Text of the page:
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Tin-126



Long-lived
fission products
t½(my)Yield%KeVβ
99Tc.2116.0507294
126Sn.230.02364050γ
79Se.295.0508151
93Zr1.536.295691γ
135Cs2.3 6.3333269
107Pd6.5 .162933
129I15.7 .6576194γ

Tin-126 is a radioisotope and one of only 7 long-lived fission products. While tin-126's halflife of 230,000 years translates to a low specific activity that limits its radioactive hazard, its shortlived decay product, antimony-126, emits high-energy gamma radiation, making external exposure to tin-126 a potential concern.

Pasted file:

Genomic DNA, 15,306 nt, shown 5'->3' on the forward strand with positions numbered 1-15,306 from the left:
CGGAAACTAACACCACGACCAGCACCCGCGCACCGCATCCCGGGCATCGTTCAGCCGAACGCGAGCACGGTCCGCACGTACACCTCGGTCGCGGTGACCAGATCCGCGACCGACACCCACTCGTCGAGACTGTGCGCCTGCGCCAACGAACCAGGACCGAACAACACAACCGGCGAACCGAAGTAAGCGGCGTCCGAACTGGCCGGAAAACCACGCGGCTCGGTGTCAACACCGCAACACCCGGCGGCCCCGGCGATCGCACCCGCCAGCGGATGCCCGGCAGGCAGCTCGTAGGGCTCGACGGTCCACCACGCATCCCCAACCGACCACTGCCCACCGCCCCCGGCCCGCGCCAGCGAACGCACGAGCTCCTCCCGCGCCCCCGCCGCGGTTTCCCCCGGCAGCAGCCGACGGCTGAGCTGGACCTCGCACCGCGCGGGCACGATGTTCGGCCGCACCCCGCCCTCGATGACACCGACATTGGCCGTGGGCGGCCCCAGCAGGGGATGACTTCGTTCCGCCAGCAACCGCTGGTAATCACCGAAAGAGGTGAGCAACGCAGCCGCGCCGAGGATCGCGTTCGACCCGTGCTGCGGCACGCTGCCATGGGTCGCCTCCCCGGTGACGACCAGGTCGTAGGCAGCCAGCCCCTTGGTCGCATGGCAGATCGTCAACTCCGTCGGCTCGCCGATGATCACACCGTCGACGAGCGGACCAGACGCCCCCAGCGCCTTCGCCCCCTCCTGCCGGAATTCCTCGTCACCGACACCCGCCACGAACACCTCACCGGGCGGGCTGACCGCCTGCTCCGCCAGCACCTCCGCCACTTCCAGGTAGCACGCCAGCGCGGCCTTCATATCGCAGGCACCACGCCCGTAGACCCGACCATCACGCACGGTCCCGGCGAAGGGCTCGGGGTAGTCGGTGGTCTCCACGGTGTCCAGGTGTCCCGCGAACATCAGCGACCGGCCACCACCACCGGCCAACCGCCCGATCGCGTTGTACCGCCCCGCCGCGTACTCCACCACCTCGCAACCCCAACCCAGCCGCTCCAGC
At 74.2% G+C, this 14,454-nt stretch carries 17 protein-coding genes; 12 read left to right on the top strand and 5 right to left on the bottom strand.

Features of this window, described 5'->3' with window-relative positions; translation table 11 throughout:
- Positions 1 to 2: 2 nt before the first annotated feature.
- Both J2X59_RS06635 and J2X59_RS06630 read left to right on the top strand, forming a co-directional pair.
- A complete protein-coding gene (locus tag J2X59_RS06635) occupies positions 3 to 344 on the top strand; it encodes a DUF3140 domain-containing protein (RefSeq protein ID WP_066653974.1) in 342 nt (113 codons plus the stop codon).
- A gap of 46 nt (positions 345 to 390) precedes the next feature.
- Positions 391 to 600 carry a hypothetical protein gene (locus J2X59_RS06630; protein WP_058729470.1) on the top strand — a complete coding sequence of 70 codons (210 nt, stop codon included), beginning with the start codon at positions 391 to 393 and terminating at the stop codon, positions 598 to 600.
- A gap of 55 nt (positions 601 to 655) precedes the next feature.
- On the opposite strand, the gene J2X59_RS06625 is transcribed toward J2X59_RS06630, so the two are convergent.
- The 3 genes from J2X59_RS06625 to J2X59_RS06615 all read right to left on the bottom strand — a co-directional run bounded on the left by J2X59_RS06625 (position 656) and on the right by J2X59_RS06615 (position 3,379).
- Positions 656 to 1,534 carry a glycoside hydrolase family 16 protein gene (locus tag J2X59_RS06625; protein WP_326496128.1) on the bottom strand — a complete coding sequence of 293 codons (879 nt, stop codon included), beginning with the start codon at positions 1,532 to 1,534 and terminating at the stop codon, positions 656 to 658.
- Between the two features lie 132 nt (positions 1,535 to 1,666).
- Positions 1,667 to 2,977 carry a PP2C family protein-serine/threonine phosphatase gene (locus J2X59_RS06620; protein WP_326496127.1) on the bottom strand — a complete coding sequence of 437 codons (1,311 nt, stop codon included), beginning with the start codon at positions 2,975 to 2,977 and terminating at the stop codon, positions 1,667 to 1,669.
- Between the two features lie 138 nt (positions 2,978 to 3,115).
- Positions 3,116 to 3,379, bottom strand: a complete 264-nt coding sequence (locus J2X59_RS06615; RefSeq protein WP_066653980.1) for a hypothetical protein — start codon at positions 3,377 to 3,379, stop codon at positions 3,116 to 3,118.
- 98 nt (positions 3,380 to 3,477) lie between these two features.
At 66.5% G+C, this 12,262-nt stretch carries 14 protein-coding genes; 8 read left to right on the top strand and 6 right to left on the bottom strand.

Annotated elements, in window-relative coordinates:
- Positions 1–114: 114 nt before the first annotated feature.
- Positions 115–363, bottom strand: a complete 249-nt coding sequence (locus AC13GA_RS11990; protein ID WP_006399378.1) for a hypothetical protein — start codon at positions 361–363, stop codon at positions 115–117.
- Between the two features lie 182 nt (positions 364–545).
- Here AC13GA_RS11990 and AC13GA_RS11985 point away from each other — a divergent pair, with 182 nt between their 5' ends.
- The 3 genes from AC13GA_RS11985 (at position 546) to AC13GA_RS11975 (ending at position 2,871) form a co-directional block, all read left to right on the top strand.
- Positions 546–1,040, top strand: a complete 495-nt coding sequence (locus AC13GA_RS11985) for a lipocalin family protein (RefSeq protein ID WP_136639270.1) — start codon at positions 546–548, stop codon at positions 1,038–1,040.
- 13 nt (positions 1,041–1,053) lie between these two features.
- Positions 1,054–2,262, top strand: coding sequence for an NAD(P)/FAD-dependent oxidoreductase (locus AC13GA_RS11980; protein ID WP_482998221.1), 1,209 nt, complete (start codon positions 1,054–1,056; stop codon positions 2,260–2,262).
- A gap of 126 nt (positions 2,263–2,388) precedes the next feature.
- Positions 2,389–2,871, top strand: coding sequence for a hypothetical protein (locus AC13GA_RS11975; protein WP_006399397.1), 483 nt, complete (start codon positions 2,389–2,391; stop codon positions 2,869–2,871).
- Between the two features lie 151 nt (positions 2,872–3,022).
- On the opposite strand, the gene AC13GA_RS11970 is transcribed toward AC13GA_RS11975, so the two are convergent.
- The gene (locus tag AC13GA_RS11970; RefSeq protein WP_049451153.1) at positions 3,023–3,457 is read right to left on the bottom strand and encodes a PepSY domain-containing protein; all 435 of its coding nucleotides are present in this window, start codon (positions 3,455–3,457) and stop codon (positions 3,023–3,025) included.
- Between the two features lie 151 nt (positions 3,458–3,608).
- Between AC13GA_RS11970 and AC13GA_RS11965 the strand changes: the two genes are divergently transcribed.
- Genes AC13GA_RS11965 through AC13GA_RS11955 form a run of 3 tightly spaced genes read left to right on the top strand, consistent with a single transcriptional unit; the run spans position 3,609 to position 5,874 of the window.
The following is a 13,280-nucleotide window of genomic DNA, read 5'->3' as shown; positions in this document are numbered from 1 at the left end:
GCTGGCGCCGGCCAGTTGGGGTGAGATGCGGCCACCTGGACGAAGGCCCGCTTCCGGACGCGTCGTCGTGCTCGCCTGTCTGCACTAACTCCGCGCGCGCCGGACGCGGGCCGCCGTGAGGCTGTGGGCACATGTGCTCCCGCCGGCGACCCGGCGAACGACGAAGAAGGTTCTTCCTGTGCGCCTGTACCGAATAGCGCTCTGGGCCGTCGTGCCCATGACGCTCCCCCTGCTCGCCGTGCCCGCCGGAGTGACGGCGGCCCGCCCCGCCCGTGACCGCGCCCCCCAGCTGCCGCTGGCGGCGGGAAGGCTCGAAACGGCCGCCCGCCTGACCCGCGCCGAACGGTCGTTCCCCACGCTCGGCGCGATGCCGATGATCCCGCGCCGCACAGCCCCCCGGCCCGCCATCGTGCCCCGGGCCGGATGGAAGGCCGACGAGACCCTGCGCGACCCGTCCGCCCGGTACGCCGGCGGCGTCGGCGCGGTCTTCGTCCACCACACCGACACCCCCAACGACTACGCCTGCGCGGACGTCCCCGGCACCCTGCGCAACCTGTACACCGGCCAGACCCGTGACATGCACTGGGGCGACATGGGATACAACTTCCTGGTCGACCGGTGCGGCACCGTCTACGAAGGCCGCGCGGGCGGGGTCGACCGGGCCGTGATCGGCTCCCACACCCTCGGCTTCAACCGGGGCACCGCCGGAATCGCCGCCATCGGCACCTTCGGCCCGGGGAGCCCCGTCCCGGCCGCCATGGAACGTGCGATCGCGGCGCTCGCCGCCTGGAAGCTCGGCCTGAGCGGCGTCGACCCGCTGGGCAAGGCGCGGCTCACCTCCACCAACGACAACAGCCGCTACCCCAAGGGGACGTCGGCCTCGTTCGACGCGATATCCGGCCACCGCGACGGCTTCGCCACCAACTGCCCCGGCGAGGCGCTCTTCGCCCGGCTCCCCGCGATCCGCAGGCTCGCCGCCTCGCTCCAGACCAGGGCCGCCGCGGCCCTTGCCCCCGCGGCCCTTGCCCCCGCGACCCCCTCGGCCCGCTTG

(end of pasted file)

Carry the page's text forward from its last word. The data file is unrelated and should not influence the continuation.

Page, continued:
Additional recommended knowledge

126Sn is in the middle of the mass range for fission products. Thermal reactors, which make up almost all current nuclear power plants, produce it at a very low yield (such as 0.0236% or 0.06%), since slow neutrons almost always fission 235U or 239Pu into unequal halves. Fast fission in a fast reactor or nuclear weapon, or fission of some heavy minor actinides like californium, will produce it at higher yields.


See also

  • ANL factsheet
 
This article is licensed under the GNU Free Documentation License. It uses material from the Wikipedia article "Tin-126". A list of authors is available in Wikipedia.
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